No Magic Answers
- Monday, October 24, 2005
At the local home school group, mothers and children gather for their monthly meeting. Laughter punctuates the meeting, and everyone seems encouraged and energized as they visit. Everyone, that is, except a certain mom over in the corner. She's struggling, and the reason soon becomes apparent. She's just about worn out with pushing the home school train down the track with no help from her hubby. Though he doesn't exactly oppose it, he refers to home schooling as "her thing" and does not contribute.
She doesn't want it to be her thing. She wants to share the triumphs and the challenges with her partner-in-parenting. Besides, the pressure to do a super-teacher job in order to show that home schooling is indeed the best thing for the children is turning out to be a monster burden and she dreams of having him desire to shoulder part of that burden.
This mom tries not to complain or feel sorry for herself as others in the group talk about how their husbands are involved in their schooling endeavors while she's facing the daunting task of schooling three children and two toddlers, keeping the house livable, and having food on the table three times a day, which is like trying to perform in all three rings of a circus at the same time. Oh, and mothering has got to happen too--settling squabbles, training her young barbarians in social graces, and pointing their souls to the Lord. Hers is a lonely road.
And she's not the only one. The truth is that while some home school families do have both parents involved in the education process, there are a lot of moms out there that are doing the job virtually single-handedly. Their journeys are ones of solitude, with year after year of minimal support and/or non-existent help from spouses.
Are there any remedies? It would be great to say, "Yes, all you have to do is follow these three fail-proof steps and your spouse will suddenly become involved in home schooling and you will live happily ever after." But reality is that there are no magic solutions in life.
However, there is some good news, which could be summed up in the word "hope". Hope--not so much that we can pray and have things fall into place to fit the picture we have in our minds, but hope that in the midst of wherever we find ourselves, the Lord will not leave us alone or comfortless. Also, we can pray that the Lord will work in our spouse the desire and ability to shoulder the responsibilities of fatherhood in a fuller way. And though it may seem like a generic prayer, we need to pray for the Lord's will in our home school. He knows who and what to work on to help everyone grow up in Him. Many a pray-er, while focusing on the changes needed in someone else, has been the one to be stretched and challenged to grow, and all are benefited.
There are some practical things a person could try in order to involve a less-than-enthusiastic or non-interested spouse in home schooling. A weekly or every-other-week night where students demonstrate their latest academic achievements for their dad can be a fun time for the kids to show their stuff and may even inspire dad to become more involved, give input, or help him feel better about the children's education.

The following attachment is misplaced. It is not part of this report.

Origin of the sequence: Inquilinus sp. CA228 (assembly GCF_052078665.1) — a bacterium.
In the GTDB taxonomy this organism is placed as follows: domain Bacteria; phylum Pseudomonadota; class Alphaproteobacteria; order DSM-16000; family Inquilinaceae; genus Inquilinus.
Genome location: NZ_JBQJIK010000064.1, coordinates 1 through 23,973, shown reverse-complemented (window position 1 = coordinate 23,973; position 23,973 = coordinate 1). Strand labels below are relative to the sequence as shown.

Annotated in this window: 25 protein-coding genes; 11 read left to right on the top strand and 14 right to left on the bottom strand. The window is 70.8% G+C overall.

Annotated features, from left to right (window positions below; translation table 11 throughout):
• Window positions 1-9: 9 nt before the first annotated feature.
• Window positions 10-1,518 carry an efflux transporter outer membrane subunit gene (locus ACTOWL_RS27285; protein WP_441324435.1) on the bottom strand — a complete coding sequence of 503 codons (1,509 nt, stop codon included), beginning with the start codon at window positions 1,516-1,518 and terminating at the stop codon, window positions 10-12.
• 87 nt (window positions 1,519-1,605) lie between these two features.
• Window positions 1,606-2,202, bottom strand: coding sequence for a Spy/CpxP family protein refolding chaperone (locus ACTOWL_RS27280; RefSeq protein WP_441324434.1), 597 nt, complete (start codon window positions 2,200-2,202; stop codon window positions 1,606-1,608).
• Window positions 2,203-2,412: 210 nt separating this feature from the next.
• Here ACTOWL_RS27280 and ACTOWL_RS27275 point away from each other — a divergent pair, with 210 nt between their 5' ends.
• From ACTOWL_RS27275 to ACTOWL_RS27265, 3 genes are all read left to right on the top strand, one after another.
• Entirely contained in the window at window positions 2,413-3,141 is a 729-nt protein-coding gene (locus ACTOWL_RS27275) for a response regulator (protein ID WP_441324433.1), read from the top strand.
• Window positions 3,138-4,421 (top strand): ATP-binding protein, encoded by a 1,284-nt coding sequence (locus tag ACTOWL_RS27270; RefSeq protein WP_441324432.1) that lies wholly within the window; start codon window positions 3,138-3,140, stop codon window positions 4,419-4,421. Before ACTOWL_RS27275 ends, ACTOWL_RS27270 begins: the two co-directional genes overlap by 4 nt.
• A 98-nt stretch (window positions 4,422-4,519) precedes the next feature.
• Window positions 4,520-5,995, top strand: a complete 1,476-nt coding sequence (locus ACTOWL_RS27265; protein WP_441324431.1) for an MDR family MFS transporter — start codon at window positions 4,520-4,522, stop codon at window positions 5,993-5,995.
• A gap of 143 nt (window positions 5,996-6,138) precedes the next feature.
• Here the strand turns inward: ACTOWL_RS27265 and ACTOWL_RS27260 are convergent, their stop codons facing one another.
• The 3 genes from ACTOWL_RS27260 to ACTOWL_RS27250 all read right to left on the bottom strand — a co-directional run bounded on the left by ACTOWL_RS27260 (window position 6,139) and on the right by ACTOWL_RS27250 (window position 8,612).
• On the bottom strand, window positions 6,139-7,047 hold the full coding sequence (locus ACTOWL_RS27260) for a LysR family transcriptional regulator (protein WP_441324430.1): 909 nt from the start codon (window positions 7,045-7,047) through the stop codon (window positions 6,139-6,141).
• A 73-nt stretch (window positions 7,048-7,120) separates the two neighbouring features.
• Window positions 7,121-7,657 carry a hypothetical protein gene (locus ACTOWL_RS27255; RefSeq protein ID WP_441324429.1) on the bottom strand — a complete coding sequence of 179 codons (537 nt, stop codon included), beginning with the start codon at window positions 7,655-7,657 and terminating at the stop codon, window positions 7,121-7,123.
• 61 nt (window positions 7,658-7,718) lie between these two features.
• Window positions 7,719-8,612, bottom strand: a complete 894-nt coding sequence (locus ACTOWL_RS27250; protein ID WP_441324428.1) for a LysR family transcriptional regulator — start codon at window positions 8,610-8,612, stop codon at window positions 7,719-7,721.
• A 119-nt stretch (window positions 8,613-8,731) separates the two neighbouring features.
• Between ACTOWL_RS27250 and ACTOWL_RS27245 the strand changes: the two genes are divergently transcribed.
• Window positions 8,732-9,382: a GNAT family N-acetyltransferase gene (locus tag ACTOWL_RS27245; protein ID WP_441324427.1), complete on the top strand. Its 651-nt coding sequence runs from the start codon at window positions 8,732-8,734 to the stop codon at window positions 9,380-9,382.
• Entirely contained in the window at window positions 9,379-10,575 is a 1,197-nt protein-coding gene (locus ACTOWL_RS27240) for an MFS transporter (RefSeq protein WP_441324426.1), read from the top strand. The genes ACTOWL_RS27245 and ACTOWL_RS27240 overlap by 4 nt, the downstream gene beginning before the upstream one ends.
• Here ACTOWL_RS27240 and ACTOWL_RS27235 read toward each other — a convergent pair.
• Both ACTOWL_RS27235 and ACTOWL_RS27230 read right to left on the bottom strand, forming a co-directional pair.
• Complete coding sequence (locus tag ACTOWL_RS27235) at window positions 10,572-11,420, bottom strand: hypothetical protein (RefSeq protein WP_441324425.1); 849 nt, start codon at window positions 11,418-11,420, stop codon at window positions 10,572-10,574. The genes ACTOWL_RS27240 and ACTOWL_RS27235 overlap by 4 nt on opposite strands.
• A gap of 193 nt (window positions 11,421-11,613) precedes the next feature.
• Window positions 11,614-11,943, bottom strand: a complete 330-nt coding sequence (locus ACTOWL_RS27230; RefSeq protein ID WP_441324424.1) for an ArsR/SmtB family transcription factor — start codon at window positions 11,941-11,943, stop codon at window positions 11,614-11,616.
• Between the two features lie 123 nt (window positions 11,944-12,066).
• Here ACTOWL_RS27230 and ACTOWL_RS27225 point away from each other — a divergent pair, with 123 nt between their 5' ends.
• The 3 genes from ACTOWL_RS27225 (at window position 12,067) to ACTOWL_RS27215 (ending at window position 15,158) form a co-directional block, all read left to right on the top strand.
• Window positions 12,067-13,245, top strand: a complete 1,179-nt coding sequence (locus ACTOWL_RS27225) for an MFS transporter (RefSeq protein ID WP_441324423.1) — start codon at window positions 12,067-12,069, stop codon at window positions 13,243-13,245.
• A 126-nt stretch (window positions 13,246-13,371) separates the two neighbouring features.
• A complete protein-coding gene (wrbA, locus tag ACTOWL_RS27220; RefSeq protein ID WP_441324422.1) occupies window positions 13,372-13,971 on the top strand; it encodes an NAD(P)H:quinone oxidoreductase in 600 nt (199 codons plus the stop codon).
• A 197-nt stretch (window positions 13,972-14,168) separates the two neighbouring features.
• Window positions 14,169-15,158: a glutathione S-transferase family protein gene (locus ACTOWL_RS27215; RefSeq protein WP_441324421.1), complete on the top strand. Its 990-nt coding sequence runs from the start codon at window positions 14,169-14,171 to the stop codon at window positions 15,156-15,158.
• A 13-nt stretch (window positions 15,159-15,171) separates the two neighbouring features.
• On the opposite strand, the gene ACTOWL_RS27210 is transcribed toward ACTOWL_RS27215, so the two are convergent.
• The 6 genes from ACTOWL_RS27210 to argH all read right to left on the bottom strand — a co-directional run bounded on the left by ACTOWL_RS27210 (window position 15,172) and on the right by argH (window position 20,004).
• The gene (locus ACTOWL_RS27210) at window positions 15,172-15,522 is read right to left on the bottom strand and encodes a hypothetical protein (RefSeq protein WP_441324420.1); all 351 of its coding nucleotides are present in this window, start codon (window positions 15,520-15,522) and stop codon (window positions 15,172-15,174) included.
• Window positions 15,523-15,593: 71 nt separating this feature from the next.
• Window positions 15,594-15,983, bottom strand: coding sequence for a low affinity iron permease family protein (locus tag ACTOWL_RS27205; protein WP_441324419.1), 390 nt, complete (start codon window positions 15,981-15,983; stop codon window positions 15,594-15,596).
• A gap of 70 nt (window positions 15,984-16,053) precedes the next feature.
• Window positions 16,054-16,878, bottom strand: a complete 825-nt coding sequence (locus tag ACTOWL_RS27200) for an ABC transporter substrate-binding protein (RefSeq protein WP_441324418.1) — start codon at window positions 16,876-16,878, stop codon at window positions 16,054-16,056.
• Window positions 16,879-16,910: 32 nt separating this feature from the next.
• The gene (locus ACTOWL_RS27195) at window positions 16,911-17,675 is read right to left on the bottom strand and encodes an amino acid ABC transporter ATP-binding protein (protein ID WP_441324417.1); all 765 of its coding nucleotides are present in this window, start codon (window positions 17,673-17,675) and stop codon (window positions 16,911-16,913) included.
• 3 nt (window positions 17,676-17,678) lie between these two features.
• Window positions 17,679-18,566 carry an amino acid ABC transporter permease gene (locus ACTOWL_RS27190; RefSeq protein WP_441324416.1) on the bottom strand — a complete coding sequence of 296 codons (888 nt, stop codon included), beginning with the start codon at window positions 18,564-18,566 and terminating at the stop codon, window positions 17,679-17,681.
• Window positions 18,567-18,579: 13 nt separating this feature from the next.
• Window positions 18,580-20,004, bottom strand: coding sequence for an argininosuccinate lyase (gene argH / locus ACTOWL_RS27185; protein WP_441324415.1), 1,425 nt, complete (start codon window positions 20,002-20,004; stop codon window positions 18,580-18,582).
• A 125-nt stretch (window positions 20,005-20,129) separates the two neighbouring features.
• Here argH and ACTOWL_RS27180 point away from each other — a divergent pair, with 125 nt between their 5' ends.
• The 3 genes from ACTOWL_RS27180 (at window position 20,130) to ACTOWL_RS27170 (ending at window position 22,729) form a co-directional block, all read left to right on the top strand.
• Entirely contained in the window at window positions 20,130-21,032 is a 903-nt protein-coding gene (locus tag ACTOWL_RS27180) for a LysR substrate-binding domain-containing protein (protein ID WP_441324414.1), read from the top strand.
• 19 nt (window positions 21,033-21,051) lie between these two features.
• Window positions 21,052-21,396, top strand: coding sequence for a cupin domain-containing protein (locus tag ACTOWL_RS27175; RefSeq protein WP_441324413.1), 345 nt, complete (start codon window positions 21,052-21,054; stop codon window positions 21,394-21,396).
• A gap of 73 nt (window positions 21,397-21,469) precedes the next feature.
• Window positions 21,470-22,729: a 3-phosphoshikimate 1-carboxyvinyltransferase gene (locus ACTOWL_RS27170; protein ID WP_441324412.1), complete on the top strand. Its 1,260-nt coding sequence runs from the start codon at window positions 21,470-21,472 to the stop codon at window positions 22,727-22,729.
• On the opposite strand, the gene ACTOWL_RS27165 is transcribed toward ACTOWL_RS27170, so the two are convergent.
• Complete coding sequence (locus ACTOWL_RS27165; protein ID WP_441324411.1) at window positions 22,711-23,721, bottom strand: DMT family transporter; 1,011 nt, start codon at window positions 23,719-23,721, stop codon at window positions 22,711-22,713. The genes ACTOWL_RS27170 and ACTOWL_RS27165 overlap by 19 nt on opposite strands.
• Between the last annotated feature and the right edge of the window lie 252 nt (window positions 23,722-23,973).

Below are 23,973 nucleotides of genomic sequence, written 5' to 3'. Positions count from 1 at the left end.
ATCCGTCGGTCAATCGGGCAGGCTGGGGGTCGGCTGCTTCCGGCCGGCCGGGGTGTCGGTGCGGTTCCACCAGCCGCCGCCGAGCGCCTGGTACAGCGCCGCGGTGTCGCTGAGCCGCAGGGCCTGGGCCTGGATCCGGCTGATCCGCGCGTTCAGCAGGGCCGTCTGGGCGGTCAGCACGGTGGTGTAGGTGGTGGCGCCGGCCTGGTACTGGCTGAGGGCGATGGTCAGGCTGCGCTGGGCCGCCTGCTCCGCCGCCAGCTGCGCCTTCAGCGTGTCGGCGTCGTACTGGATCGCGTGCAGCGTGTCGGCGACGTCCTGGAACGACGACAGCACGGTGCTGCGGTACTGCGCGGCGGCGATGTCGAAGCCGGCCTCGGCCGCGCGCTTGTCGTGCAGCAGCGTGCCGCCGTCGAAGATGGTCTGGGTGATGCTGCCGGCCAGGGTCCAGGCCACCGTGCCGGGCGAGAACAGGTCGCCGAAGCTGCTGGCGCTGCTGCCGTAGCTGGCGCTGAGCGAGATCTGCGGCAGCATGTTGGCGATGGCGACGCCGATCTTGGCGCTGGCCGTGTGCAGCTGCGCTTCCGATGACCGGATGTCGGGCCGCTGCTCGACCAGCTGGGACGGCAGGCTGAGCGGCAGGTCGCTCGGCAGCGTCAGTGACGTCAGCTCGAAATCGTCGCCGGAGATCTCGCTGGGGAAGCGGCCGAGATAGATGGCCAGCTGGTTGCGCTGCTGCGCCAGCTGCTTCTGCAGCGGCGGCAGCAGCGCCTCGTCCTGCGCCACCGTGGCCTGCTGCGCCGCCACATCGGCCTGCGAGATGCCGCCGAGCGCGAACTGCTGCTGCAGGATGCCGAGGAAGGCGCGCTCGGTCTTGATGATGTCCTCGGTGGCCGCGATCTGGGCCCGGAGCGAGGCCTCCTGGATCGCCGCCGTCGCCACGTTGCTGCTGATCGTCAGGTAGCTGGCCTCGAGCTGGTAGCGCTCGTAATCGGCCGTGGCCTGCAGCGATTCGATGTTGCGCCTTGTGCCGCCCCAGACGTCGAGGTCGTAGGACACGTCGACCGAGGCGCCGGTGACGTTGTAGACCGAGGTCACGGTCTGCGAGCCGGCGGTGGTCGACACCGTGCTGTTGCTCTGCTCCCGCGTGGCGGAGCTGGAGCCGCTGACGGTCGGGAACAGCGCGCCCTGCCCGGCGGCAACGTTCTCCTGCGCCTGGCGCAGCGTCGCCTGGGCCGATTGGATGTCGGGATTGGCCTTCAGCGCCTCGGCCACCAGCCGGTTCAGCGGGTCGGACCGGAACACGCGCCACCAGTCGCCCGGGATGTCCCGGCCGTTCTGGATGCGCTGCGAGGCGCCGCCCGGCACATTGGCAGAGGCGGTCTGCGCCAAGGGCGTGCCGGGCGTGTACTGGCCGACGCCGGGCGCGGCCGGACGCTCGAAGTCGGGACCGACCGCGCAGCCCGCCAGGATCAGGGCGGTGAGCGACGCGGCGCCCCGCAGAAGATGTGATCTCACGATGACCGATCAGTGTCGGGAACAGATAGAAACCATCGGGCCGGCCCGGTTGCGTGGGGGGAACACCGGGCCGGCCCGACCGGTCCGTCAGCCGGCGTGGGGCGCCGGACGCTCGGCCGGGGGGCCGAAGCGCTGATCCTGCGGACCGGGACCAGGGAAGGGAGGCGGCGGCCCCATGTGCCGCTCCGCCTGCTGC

Changes take time, especially those changes that take place within a person. That's God's business, and we can't hurry the process, only hinder it. Some spouses never do metamorphose into active home school participants. However, they may possibly grow from total non-involvement to being willing to review the children's' papers in a given subject. If a dad shines in history, he might be approached about fielding history questions. Others who excel in math or science might come to enjoy helping with the trickier answers. Such a request may seem a bit overwhelming for some, so perhaps once every week or two, solicitation for input on different academic or disciplinary aspects of the children's schooling may work better for them.
Of course, this carries a certain amount of risk--if we ask, we should be willing to implement some of those suggestions. Otherwise it will be an exercise in frustration for both, and may hinder rather than help encourage growth toward involvement. Spouses need to know that they are appreciated and needed. If our husbands' suggestions get axed before they have a chance to get off the ground, next time they may not be willing to stick their necks out. And who knows? Perhaps the very act of trying to carry out their suggestions will be the catalyst that helps them become more involved.
For so many home school moms, changes in this realm may be few and far between. So if you happen to be a "lone-ranger" home schooling mom, be emboldened by this knowledge: You're one of a valiant company that carries on despite difficulties and the weariness. There is an army of moms out there just like you, who are doing this incredibly challenging thing called home schooling because they believe that it is the best thing for their children. You may not have a lot of help, and you may not do a perfect job. But one thing is very certain--your heart motives and your efforts will not go unrewarded.
Leslie Wyatt has been married to her husband, Dave, for 21 years. They have six children ranging in age from 5-19, and have been homeschooling for 14 years.
This article was published in the Jul/Aug '05 issue of Home School Enrichment Magazine. For more information, visit http://HomeSchoolEnrichment.com. To request a free sample copy, visit http://homeschoolenrichment.com/magazine/request-sample-issue.html
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